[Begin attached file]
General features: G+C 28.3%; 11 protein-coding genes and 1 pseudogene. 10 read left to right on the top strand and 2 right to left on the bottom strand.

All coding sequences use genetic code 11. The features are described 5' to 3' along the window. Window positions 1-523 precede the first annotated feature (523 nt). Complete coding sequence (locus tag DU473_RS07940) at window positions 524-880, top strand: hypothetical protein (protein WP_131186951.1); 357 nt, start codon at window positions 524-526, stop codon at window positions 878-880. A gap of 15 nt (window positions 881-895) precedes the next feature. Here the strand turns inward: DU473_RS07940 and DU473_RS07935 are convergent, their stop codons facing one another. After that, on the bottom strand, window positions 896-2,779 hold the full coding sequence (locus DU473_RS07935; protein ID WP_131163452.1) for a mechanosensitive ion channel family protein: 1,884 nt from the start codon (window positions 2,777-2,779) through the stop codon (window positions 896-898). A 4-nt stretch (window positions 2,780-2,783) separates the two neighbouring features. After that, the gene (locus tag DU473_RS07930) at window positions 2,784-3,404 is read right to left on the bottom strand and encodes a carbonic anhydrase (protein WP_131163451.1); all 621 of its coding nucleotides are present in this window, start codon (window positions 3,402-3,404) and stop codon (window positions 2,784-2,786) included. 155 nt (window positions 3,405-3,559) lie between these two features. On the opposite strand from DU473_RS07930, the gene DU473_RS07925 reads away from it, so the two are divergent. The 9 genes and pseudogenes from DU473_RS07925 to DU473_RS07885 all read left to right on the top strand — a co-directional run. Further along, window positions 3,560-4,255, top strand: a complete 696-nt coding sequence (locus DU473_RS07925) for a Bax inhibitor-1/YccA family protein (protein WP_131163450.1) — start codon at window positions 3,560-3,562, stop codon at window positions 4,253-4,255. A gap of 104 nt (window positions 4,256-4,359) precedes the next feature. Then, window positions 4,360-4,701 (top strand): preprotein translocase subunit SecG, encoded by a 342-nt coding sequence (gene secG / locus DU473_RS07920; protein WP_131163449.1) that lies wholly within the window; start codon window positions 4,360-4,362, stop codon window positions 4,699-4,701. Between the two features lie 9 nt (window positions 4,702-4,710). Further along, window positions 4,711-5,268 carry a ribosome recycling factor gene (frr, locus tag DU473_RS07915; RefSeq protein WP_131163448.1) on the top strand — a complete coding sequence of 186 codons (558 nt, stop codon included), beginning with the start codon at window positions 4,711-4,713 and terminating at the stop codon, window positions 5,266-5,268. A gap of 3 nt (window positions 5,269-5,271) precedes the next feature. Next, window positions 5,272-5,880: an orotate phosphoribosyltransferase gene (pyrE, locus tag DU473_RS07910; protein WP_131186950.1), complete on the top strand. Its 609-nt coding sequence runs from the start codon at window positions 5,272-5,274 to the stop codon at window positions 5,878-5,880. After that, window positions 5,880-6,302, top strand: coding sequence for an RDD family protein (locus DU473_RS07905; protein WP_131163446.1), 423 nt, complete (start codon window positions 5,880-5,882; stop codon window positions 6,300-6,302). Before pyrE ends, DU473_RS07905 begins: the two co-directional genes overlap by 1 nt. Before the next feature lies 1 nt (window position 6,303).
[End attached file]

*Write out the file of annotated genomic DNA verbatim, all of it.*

General features: G+C 28.3%; 11 protein-coding genes and 1 pseudogene. 10 read left to right on the top strand and 2 right to left on the bottom strand.

All coding sequences use genetic code 11. The features are described 5' to 3' along the window. Window positions 1-523 precede the first annotated feature (523 nt). Complete coding sequence (locus tag DU473_RS07940) at window positions 524-880, top strand: hypothetical protein (protein WP_131186951.1); 357 nt, start codon at window positions 524-526, stop codon at window positions 878-880. A gap of 15 nt (window positions 881-895) precedes the next feature. Here the strand turns inward: DU473_RS07940 and DU473_RS07935 are convergent, their stop codons facing one another. After that, on the bottom strand, window positions 896-2,779 hold the full coding sequence (locus DU473_RS07935; protein ID WP_131163452.1) for a mechanosensitive ion channel family protein: 1,884 nt from the start codon (window positions 2,777-2,779) through the stop codon (window positions 896-898). A 4-nt stretch (window positions 2,780-2,783) separates the two neighbouring features. After that, the gene (locus tag DU473_RS07930) at window positions 2,784-3,404 is read right to left on the bottom strand and encodes a carbonic anhydrase (protein WP_131163451.1); all 621 of its coding nucleotides are present in this window, start codon (window positions 3,402-3,404) and stop codon (window positions 2,784-2,786) included. 155 nt (window positions 3,405-3,559) lie between these two features. On the opposite strand from DU473_RS07930, the gene DU473_RS07925 reads away from it, so the two are divergent. The 9 genes and pseudogenes from DU473_RS07925 to DU473_RS07885 all read left to right on the top strand — a co-directional run. Further along, window positions 3,560-4,255, top strand: a complete 696-nt coding sequence (locus DU473_RS07925) for a Bax inhibitor-1/YccA family protein (protein WP_131163450.1) — start codon at window positions 3,560-3,562, stop codon at window positions 4,253-4,255. A gap of 104 nt (window positions 4,256-4,359) precedes the next feature. Then, window positions 4,360-4,701 (top strand): preprotein translocase subunit SecG, encoded by a 342-nt coding sequence (gene secG / locus DU473_RS07920; protein WP_131163449.1) that lies wholly within the window; start codon window positions 4,360-4,362, stop codon window positions 4,699-4,701. Between the two features lie 9 nt (window positions 4,702-4,710). Further along, window positions 4,711-5,268 carry a ribosome recycling factor gene (frr, locus tag DU473_RS07915; RefSeq protein WP_131163448.1) on the top strand — a complete coding sequence of 186 codons (558 nt, stop codon included), beginning with the start codon at window positions 4,711-4,713 and terminating at the stop codon, window positions 5,266-5,268. A gap of 3 nt (window positions 5,269-5,271) precedes the next feature. Next, window positions 5,272-5,880: an orotate phosphoribosyltransferase gene (pyrE, locus tag DU473_RS07910; protein WP_131186950.1), complete on the top strand. Its 609-nt coding sequence runs from the start codon at window positions 5,272-5,274 to the stop codon at window positions 5,878-5,880. After that, window positions 5,880-6,302, top strand: coding sequence for an RDD family protein (locus DU473_RS07905; protein WP_131163446.1), 423 nt, complete (start codon window positions 5,880-5,882; stop codon window positions 6,300-6,302). Before pyrE ends, DU473_RS07905 begins: the two co-directional genes overlap by 1 nt. Before the next feature lies 1 nt (window position 6,303).